Stephen King has been considered in some quarters one of our greatest genre writers. He is also the only writer to have the most adaptations of his books to Film and television. You don’t have to be rocket scientist to not all stories have adapted well, or even should been adapted. The 2020 novella Mr Harrigan’s Phone is the latest book finding itself on Netflix. Scraping the bottom of the barrel for what is a defunct frustrating film.
When Craig, a young boy living in a small town (Jaeden Martell) befriends Mr. Harrigan, an older, reclusive billionaire (Donald Sutherland), the two begin to form an unlikely bond over their love of books and reading. But when Mr. Harrigan sadly passes away, Craig discovers that not everything is dead and gone and strangely finds himself able to communicate with his friend from the grave through the iPhone in this supernatural coming-of-age story that shows that certain connections are never lost.
Before I watched this, the red flags where already flying. As much I love Netflix, when it comes to their Original films and shows very few have critically with positivity. This film reminds us not every Stephen King story large and small worthy to be adapted. To be honest this story is dull which is a shame as the acting especially Martell and Sutherland are good. The pair deserve better, both transcend above the generational constraints and their friendship feels genuine.
Like Alan Hansen during his time on Match of The Day, Mr Harrigan’s Phone is a film of two halves. The first half is all about Craig growing up, a coming of age tale. Making some steps in life he must take himself like getting a job, going to college, even getting a girlfriend. Friendship also plays an important part when he bonds with Mr. Harrigan through his love for books. Learning a few life lessons especially the value of money. When Mr Harrigan sadly dies, the film moves into supernatural territory.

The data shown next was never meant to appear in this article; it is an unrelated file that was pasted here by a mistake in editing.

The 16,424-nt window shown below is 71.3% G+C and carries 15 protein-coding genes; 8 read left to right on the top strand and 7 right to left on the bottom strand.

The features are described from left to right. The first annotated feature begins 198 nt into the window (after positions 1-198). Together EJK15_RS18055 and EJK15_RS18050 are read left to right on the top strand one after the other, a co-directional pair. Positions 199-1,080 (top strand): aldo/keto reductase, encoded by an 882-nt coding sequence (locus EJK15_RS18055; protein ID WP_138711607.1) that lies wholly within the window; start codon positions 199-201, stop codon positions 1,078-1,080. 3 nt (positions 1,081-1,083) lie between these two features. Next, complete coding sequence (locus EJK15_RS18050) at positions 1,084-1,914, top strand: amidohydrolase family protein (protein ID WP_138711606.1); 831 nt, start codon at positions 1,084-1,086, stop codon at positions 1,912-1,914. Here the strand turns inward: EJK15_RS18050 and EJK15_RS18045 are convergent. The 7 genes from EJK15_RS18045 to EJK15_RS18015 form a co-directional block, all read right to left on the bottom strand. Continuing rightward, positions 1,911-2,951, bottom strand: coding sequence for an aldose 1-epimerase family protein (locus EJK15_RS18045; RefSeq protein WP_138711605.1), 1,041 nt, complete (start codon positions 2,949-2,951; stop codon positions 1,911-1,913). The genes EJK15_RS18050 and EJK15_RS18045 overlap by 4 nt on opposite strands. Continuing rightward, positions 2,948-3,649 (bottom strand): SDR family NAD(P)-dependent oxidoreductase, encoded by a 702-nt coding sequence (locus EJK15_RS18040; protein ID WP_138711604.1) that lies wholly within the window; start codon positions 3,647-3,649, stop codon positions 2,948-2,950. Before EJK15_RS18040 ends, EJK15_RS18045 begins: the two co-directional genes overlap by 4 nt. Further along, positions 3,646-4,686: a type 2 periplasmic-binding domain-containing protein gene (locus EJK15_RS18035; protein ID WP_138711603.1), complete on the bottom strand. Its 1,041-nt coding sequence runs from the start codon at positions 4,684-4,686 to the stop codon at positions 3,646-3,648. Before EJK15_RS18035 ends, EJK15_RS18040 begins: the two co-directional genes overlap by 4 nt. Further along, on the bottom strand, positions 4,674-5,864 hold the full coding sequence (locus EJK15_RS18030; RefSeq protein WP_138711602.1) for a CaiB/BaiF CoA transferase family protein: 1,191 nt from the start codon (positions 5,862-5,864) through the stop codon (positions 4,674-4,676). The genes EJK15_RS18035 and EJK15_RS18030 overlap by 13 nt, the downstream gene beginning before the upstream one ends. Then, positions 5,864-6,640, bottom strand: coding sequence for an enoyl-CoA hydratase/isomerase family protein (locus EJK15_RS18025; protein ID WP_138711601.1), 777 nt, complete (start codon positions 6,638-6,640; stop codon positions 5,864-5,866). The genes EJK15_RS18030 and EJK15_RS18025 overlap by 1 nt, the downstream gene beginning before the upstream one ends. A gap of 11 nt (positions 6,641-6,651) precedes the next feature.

If you are expecting jump scares you will be severely disappointed. You could argue is there really any horror elements in the film at all? When Craig gets text messages from Mr Harrigan’s mobile is he contacting the dead or just been hacked? Ryan Murphy (American Horror Story) and Jason Blum (Blumhouse) are onboard as producers which leaves you wondering what happened to the horror elements?
Mr Harrigan’s Phone maybe a film that warns us about the reliance on technology. It’s also about friendships and true lessons in life that take centre stage in a bloated, dull film that might be unforgivable to some Stephen King fans.
Drama, Horror | USA, 2022 | 12 | 5th October 2022 | Netflix | Dir. John Lee Hancock | Jaeden Martell, Donald Sutherland, Joe Tippett, Colin O’Brien, Cyrus Arnold, Thalia Toro